Wetlands to the Edge

Nunney Castle, Somerset

This is a continuation of the Who’s Who in one of Joan Aiken’s Wolves Chronicles, Midwinter Nightingale, in which we looked at personages met on the Wetlands Express and the Tower of London, and those associated with HMS Philomela in the Thames Estuary.

This time we shall examine those people we encounter, in person or by repute, at Fogrum Hall and Edge Place. (However, Darkwater Farm, the Three Chapels and Otherland Priory will have to wait till a final post). As usual we shall see what flights of fancy and ingenuity Joan Aiken incorporates in her characters’ names, behaviours and natures.

Of course this is part of the usual series of posts following a review that I treat each instalment in the Chronicles — the link will take you to these so that you may peruse them at your leisure. Or not.

Fogrum Hall
A moated manor house in the Wetlands. The seat of Baron Magnus Rudh, for the duration of his imprisonment it was a boarding school run by Mr Pentecost

Baron Magnus Rudh
A homicidal loup-garou or werewolf whom we first met in the Tower of London. He has a distinguished ancestry, descended from a Midsylvanian family (he owns gold mines in that land) and from the king of the West Saxons, Vortigern Aelfred; he also has pretensions for the throne currently occupied by King Richard IV. He has had an extended life due to his condition but can only be hurt or killed by silver — especially, it will turn out, silver which had already injured him and, as a molten stream, will threaten him again.
In this portrayal of Magnus as a lycanthrope Joan Aiken has melded several motifs — silver pennies (in use in Britain until 1707) and sixpences; legends of the silver bullets of the Freischütz, the German ‘freeshooter’ or huntsman who makes a pact with the devil; and the supposed vulnerability of the werewolf to the metal. There’ll be more discussion of this in a future post.

18th century woodcut of a werewolf attack

Lothar, also known as Lot
Son of Magnus by Princess Adelaide. He was five going on six when Magnus was sent to the Tower and now, thirteen years later, he must be 18 or 19. His father’s werewolf blood will soon out, however.
Lothar was the name borne by two medieval rulers, father and son. Lothar I was Holy Roman Emperor and Lothar II ruled over a polity called after him Lotharingia, a territory which eventually shrunk to the extent of the modern French region Lorraine. It’s from here that the legendary knight Lohengrin originated. Apart from the regal name the cruel, self-centred Lothar Rudh of course bears little resemblance to these figures. The name derives from Chlothar, son of Clovis and an early Frankish king who eventually ruled over vast swathes of what is now France.

Self portrait (1554) by Sofonisba Anguissola (1532-1625)

Princess Sophronisba
Supposed owner of a lost choker (it is King Alfred’s coronet that is in fact missing).
Possibly ‘Sophronisba’ a verbal tic by the Wetlands Express horsebox attendant; correctly Sophonisba, perhaps after Italian artist Sofonisba Anguissola or after a Carthaginian princess who took poison rather than be humiliated by Rome.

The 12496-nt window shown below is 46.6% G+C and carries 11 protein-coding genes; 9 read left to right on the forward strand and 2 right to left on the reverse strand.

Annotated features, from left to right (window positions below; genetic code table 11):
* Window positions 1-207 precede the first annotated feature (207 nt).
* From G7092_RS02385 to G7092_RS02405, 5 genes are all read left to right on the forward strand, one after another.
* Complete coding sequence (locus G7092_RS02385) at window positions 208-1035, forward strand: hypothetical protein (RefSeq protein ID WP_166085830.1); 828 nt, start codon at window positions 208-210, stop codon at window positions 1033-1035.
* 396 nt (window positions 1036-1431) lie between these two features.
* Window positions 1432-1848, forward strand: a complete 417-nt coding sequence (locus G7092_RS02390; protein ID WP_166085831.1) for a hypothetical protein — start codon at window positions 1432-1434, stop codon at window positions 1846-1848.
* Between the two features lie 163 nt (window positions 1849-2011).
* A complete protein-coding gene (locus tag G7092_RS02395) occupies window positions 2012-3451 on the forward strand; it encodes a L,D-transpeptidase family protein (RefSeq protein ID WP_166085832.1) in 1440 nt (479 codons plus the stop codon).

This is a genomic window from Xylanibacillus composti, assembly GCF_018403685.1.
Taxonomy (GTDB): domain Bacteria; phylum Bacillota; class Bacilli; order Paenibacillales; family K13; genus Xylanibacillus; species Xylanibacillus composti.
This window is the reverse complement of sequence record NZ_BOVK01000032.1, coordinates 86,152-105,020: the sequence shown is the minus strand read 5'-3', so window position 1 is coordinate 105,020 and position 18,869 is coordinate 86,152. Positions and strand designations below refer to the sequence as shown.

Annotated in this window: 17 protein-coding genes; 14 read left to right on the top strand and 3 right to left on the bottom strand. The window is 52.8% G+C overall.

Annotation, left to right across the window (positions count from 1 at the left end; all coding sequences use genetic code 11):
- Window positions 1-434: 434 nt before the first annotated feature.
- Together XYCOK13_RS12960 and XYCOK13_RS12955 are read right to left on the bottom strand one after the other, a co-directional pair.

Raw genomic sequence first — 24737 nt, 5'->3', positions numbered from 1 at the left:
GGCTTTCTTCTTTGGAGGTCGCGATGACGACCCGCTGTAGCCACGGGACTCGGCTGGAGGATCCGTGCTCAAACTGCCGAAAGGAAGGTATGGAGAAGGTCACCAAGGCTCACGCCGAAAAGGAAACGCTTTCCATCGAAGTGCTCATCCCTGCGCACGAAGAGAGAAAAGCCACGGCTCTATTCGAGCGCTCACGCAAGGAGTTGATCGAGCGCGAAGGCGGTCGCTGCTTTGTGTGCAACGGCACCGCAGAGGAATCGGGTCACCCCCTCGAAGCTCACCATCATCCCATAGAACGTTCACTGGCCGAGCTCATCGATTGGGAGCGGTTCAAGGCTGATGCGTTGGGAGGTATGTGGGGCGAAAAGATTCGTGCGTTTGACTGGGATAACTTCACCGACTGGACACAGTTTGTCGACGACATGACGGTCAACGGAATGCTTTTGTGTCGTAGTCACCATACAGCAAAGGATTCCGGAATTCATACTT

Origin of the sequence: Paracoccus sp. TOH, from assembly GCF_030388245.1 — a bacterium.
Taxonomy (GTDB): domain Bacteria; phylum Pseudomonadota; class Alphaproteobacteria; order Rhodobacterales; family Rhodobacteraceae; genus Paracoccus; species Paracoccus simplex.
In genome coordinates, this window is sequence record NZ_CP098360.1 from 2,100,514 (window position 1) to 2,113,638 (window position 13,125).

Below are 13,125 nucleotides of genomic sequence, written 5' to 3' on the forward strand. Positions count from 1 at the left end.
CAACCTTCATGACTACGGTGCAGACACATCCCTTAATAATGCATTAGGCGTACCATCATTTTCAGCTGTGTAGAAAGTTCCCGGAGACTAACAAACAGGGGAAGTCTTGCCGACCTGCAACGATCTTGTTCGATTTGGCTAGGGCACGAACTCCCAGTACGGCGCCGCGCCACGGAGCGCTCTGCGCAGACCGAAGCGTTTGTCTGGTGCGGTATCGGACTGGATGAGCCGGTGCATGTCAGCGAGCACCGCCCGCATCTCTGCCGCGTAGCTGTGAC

Sir Angus McGrind
Marshal of the King’s Wardrobe, Equerry of State for Domestic Affairs.
Sir Fosby Killick
The King’s physician. Both Sir Angus and Sir Fosby will reappear in The Witch of Clatteringshaws so only get a walk-on part here when they meet (but don’t recognise) Simon. King Richard regards them as “an ill-visaged pair”.
A killick is the name given to a mooring anchor, and a leading seaman in the British navy is also referred to as a killick after his rank’s insignia of a fouled anchor (one with a cable caught up round it).

Lady Adelaide’s maid, Lothar’s nurse; sister to Mara, formerly Jorinda’s nurse and now her maid.
Possibly the choice of name is influenced by Theda Bara, a star of silent films who was known as the Vamp from her roles as a femme fatale. The name is a shortening of Theodora, ‘God’s gift’.

Lady Adelaide
The late Princess of Thuringia, daughter of Commander Haakon Hardrada. At the age of 15 she married Magnus (giving birth to Lot). Six years later the marriage was annulled when Magnus’ werewolf mayhem resulted in him being sent to the Tower. She then wedded Richard Prince of Wales either just before he became king in 1835 (possibly 1836), or just after; by becoming Queen she ensured that the dispute with Hanover came to an end. She died, however, soon after a jack o’ lantern fell on her, though she may in fact have died of measles. King Richard never married again.
In truth there was a real Queen Adelaide of Britain: Adelheid of Saxe-Meiningen (1792-1849) was consort to William IV and her name was adopted for the Australian town of Adelaide founded in 1836.

Piers Ivanhoe le Guichet ‘Woodlouse’ Crackenthorpe
The son of Edwin and Maria Crackenthorpe. Edwin was British Governor in New Galloway, the capital of Hy Brasil, a South American country adjacent to New Cumbria (as we learnt in The Stolen Lake) and a three-month journey away from the Wetlands. Piers appears to be around 12 years old when he is seen to die in the moat of Fogrum Hall. There is mention of his name in The Witch of Clatteringshaws.
Piers’ capacity for curling up when being bullied results in the nickname ‘Woodlouse’; of his given names, Ivanhoe comes from Walter Scott’s romance of the same name and ‘guichet’ variously refers to the grill at a ticket office, the wicket used in the game of cricket, or a wooden gate. Crackenthorpe is also the name of an historic mansion in Cumbria.

Margaret ‘Minna’ Mortimer
Duchess of Burgundy, a “large and stout” woman, confidante of Magnus. Descended from Henry IX and a milkmaid called Polly Stone (who became the Duchess of Dee) and therefore related to King Richard’s great-aunt Lady Titania Plantagenet, Henry IX’s sister. Plots with Magnus and Lot to usurp the throne with the help of a Burgundian army.